FLORENCE — Kaye Persinger of Marion, Ohio, — who was known as Kaye Dickson when she ran for Pinal County Sheriff five years ago — said she’ll miss Reyes.
“He was just a great human being. He really related with people, and I think that’s what made him a great sheriff. I don’t think he ever looked at himself as a politician. I don’t think he met too many people he didn’t like.”
Reyes was proud to have once been offered the U.S. Marshal’s position. But “he just didn’t feel like he could let the people of Pinal County down” and he didn’t want to be in Washington, D.C., so far away from his extended family. “So he turned it down and remained the sheriff,” Persinger said.
She said perhaps her fondest memory of Reyes is when she was considering a run for sheriff. She told Reyes she wasn’t sure she wanted to run and wouldn’t run unless he was her campaign manager.
“He said he didn’t think he could help because nobody would remember him. That’s how humble he was.” He did help Persinger’s campaign, “and we just had a blast.” Of course, everyone’s memories were longer than he imagined. “Any room he went into, he knew everyone there; there was not one single place we went into that people did not know who he was. … Even after all those years, people still went up and introduced themselves and talked to him.”
Sandie Smith, who was a Pinal County supervisor during Frank Reyes’ last years in office, recalled he “was a pleasure to work with and he was a great part of the team.”
Reyes, who was Pinal County sheriff from 1977 to 2000, died in his sleep Jan. 5 with his family by his side.
Reyes never really said in Smith’s presence what kept him running and serving as sheriff, “but I think he enjoyed being a public servant,” Smith said. “I think that is so important, that people want to serve. I believe he was a good public servant. And, you know, the voters thought so, too.”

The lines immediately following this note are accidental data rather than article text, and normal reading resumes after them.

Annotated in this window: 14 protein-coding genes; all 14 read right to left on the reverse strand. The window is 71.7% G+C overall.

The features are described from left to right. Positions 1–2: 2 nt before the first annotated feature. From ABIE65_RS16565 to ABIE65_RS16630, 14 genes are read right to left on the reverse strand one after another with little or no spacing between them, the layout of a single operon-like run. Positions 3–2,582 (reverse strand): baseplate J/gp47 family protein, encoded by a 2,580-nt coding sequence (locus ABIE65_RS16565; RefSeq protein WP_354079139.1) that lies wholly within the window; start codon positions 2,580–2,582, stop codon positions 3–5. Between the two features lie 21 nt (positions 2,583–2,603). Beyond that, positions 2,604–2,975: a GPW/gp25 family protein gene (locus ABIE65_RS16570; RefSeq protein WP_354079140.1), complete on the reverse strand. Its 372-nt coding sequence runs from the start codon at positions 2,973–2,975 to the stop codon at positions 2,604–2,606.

Smith recalled when Reyes redesigned his office in black-and-white tones, like a classic police car, and invited her over to see it. “It really looked pretty cool inside.”
After his retirement, Reyes — who had a son who died in service to his country — founded the Pinal County Veterans Memorial Foundation with Tom McCarville and Jim Dunn.
“The three of them started the organization, worked on filing all the paperwork (to become a nonprofit) and set the direction, mission and vision for the organization,” said Robert Miller, who is president of the foundation today.
Reyes and the other founders continued to promote the foundation by word-of-mouth, which has paid off in the last five to six years, Miller said.
“He was very involved for as long as he could be,” Miller said. The organization held a groundbreaking ceremony a little more than a year ago. Although the pandemic slowed the group’s plans somewhat, they hope to see the beginnings of construction in the next month or two, “and probably giving some recognition to Frank Reyes” for his work toward the memorial, Miller said.
The memorial will be at the entrance of Paul Mason Sportsplex at 2525 N. Pinal Ave. in Casa Grande. For more information, visit https://pcvmf.com/.
Anna M. Lucas, who was retiring after 35 years as a Pinal County dispatcher in 2016, told PinalCentral at that time that she had an especially fond memory of Reyes coming to her rescue early in her career:
“We dispatched for Mammoth (police department) at the time, and an officer was shot and killed. I was working the graveyard shift by myself. I had no idea what to do. I did everything I was taught,” but she was overwhelmed. Her supervisor was out of town. She called everyone else in town she could think of, but no one was answering at 3 a.m.
“Out of panic — out of desperation — I called Frank. I said, ‘Sheriff, I need help.’ He said, ‘I’ll be right there,’” and three minutes later he was.
“He knocked on the door, I let him in, and I just started bawling. … I briefed him on everything. He said ‘OK,’ gave me a hug and said, ‘Pull yourself together. We’re going to do this. I’ll take the radio. You take the phones. We’ll get through it.’”
Lucas said she was still grateful to Reyes three decades later. “I love, love, love that man so much.”